Finkelstein suggests ‘Labour will need a position’ and that ‘One possibility is to say it will not negotiate with the SNP in any circumstances.’ The problem is, as he puts it, that ‘This promises a government that can’t govern’. Hence the other option: offer a referendum.

If governing is the prize and any price may be paid to achieve it this does indeed make sense. There is a third option, however. If we assume a hung parliament in which the Conservatives are the largest party but Labour could just about plausibly lead an alternative coalition, Labour could make the nationalists a Michael Corleone offer. If could offer the SNP this: nothing.

In those circumstances, the SNP would have to choose between supporting a Labour government or putting the Conservatives back into power. One or other of these parties must lead a government and it would fall to the SNP to choose which it should be. A suspicion has always lingered that the SNP really, secretly, prefer Tory governments in London to Labour ones. This would at least test that proposition, with all the consequences which might follow. ‘Save Scotland from the Tories’ is an argument for independence incompatible with putting the Conservatives in to bat at Westminster.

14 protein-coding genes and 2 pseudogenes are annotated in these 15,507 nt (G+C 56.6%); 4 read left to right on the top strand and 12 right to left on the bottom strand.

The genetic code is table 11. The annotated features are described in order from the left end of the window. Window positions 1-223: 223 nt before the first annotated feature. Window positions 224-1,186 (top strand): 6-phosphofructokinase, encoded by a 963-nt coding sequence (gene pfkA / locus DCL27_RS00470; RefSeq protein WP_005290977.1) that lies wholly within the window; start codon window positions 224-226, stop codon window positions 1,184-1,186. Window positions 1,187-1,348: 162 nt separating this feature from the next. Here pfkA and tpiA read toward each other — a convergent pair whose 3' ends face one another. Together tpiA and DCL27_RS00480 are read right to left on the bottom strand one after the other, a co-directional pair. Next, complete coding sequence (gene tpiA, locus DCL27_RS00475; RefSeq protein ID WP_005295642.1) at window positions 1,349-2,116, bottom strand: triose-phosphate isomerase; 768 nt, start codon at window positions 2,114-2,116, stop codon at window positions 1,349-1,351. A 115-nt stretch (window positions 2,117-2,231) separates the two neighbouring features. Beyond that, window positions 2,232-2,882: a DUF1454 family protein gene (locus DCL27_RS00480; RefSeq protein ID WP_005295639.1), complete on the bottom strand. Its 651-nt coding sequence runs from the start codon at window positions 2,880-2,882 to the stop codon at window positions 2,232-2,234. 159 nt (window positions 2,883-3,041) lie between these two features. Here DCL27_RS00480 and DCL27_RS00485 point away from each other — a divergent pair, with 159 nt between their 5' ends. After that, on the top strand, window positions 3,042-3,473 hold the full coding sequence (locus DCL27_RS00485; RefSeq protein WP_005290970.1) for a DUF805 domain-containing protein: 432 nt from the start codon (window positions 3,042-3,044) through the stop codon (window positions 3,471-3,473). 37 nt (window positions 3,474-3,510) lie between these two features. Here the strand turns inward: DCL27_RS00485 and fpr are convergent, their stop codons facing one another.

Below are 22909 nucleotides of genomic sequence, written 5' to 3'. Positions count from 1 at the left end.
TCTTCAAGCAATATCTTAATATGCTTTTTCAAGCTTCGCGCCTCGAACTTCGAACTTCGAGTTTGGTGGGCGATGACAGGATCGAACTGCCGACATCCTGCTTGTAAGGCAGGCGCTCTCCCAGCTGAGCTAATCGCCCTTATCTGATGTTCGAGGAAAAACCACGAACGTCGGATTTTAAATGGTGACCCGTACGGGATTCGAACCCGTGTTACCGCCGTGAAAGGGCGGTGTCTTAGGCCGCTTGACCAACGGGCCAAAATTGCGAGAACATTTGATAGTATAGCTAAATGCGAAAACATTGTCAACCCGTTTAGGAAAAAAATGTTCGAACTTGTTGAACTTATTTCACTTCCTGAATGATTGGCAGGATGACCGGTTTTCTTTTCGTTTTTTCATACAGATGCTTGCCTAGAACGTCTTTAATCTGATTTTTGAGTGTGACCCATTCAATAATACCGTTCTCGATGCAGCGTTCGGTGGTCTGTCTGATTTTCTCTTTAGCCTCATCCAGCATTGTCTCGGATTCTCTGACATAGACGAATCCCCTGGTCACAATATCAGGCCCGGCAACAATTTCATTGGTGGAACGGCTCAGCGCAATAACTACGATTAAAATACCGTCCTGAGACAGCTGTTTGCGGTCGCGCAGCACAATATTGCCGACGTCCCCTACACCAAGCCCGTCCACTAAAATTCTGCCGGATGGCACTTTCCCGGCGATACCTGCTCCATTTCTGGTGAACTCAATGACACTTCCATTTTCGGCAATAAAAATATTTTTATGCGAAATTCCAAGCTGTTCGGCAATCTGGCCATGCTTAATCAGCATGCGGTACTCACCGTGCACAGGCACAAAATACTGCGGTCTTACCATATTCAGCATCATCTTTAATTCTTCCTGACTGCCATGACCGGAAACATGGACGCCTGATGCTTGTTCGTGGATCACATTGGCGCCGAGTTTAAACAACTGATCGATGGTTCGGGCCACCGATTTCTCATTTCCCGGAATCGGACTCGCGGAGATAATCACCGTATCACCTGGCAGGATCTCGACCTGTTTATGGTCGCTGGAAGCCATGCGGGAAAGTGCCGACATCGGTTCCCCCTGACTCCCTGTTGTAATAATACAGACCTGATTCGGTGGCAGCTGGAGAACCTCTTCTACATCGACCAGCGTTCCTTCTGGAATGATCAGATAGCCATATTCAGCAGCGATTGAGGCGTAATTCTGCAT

Of course there would be risks to Labour too. The party might have to swallow the increased risk it could not form even an informal coalition. Nevertheless, the Corleone option at least offers clarity, albeit of a sort which requires facing down the idiots – many of them Corbynistas – in the English party who are more relaxed about dismantling the United Kingdom than Labour’s remaining voters in Scotland are.

Betraying the Scottish party might be the price of power in London but – and here is where Labour finds itself trapped in a cleft stick – a willingness to sell Scotland also makes it harder for Labour to win in England and thereby less, not more, likely the party will be in a position to cobble together a coalition anyway.

Certain ideas ought to be uncontroversial. Among these is surely the proposition that the government of the United Kingdom ought not to be elected on a promise to facilitate the United Kingdom’s potential destruction. If there had not recently been a referendum on that question and if the people of Scotland clearly demanded a second referendum matters might be different. But the question has been asked and there is no overwhelming or irresistible demand to ask it again.

None of which is cheerful news for Unionism which has many problems of its own. Some of these problems can only be alleviated, even if only temporarily, by a Labour government. Unionism needs Labour but if Labour decides it no longer believes in Unionism certain obvious consequences flow from that. Whether Starmer – or anyone else – likes it or not, this is an existential question of the kind from which there is no hiding.